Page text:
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September 23, 2011


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Thanks for the comments Dave!

I think the key point of the talk I'd like your readers to understand is that we have to start parsing our ideas, attitudes and best practices about data visualization between dataviz for analytical purposes and dataviz for communicative purposes. I think that analytical visualizations can and should strive for objectivity, but if my goal is to communicate a piece of information efficiently in a crowded information space, then we should use the tools of design to increase the visualization's effectiveness.

So long as communicative visualizations are done transparently and ethically, I see no reason not to encourage the use of visual flourishes.

Visualizations that purposefully obfuscate or are intentionally dishonest should be derided for what they are: propoganda. But a visualization adorned with meaningful and transparent visual flourishes is, in my opinion, okay. Rhetoric wrapped words have given us some of our most uplifting political speeches...why can't we do the same with our visualizations?

David and Alex,

I am sympathetic to both of your positions. I think some of the disagreement lies in what you want your graphics to do. Alex wants graphs to make a point in an authoritative fashion, such as how an expert tells non-experts how something works. David wants graphs to allows readers to see the interesting relationships for themselves. When I make graphs, I definitely follow David's approach.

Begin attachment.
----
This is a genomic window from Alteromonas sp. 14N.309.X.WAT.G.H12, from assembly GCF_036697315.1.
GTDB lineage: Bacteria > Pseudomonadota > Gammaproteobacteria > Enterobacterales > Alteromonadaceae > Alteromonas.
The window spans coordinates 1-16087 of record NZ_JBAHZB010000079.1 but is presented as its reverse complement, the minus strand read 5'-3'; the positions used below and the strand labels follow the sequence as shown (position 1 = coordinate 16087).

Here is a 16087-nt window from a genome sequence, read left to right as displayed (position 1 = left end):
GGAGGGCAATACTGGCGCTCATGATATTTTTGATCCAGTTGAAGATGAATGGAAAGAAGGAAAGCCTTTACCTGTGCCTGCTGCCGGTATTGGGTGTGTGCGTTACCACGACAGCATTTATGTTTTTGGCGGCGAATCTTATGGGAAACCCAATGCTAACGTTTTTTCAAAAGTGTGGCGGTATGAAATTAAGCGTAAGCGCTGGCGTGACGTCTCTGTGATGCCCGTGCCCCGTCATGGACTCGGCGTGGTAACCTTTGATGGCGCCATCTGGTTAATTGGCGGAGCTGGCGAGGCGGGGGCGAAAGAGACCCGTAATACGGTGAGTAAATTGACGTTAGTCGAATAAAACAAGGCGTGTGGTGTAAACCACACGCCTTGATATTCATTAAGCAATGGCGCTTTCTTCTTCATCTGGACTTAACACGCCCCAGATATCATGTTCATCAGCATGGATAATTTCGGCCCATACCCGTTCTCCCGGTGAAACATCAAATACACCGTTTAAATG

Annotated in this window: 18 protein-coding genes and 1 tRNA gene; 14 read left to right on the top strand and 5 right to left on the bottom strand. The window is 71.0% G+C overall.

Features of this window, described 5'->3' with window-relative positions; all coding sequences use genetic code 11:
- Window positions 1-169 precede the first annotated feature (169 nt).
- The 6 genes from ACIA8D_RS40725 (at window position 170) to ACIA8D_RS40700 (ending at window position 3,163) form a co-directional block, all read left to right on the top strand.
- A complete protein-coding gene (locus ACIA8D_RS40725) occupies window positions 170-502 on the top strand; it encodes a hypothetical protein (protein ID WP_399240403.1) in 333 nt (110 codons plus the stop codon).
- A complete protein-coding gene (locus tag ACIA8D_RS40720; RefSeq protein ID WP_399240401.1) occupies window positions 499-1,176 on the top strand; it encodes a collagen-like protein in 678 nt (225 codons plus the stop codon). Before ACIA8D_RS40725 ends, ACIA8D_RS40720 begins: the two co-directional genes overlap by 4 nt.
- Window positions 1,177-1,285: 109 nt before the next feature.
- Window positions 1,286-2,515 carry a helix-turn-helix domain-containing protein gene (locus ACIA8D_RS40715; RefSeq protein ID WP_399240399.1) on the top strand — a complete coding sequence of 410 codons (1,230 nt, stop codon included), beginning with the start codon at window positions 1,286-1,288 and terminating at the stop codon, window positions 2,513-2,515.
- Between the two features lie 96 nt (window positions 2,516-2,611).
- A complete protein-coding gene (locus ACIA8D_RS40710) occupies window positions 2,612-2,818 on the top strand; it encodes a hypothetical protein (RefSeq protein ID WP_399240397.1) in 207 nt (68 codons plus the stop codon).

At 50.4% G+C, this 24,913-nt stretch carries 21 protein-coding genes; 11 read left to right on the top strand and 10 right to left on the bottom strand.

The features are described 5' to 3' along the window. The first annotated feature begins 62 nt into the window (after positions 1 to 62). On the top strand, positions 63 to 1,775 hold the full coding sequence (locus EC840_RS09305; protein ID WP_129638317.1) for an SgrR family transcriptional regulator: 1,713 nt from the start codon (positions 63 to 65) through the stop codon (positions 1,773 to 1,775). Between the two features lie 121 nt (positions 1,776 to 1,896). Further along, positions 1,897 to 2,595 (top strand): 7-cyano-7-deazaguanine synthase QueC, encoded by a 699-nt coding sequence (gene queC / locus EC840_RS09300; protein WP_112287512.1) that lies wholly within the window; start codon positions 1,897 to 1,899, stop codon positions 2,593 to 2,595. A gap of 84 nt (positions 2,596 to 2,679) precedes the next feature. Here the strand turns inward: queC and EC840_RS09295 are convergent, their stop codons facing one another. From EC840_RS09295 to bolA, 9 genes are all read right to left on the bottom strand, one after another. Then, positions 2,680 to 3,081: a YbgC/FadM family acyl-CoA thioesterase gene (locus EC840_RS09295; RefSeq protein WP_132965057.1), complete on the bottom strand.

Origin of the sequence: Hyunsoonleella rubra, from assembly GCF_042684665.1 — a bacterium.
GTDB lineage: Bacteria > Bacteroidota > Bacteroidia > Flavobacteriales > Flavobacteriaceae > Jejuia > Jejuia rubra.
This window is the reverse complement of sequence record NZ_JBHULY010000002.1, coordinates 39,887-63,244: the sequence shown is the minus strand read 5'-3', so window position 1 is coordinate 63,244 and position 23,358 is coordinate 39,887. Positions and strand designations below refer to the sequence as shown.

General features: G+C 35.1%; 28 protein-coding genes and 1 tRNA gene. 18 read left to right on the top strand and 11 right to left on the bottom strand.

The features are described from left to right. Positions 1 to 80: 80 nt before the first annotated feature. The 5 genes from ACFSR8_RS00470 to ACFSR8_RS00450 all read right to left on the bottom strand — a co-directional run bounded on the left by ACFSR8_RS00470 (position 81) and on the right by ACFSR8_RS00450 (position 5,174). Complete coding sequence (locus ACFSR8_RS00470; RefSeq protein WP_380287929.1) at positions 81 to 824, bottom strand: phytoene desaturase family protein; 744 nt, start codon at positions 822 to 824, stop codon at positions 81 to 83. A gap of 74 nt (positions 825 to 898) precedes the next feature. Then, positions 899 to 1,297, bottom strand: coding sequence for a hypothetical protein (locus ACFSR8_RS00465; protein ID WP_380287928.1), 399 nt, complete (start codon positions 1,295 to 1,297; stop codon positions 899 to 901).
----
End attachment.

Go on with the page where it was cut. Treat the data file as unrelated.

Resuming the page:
I don't care if graphs push analyses on readers. Plotting relevant comparisons is itself pushing an analysis on the reader, although to a lesser degree than illustrated above.

My objection to the chart on the right above is that it pushes an analysis

    at the expense of clear comparisons
. This is a property of the chartjunk though, not of the intent of the creator. Whether chartjunk is intended to promote a conclusion or simply make a graph prettier, it is counterproductive to my goals when it gets in the way of clear comparisons. More here http://wp.me/p1RDVT-4S

Well, never forget: "figures don't lie, but liars figure". In the politically charged atmosphere of The Great Recession, being straightforward will be viewed as self-inflicted punishment. IOW, Social Darwinism takes the lead.

"Good charts ...present data, and leave the analysis ... to the viewer." Well said. Furthermore, there is a great advantage to the reader to see something that looks familiar. We, as analysts, should not force the reader to figure out some new graphic if a simple, familiar graphic suffices. To do so is to put the spotlight on ourselves ("Look at how clever I am!") rather than on the data.

Point of order. The image on the right is originally by Nigel Holmes, but the paper is about Nigel Holmes by authors at the University of Saskatewan.

Thanks Cody and others for pointing out that paper wasn't by Nigel Holmes. I've corrected the post above.

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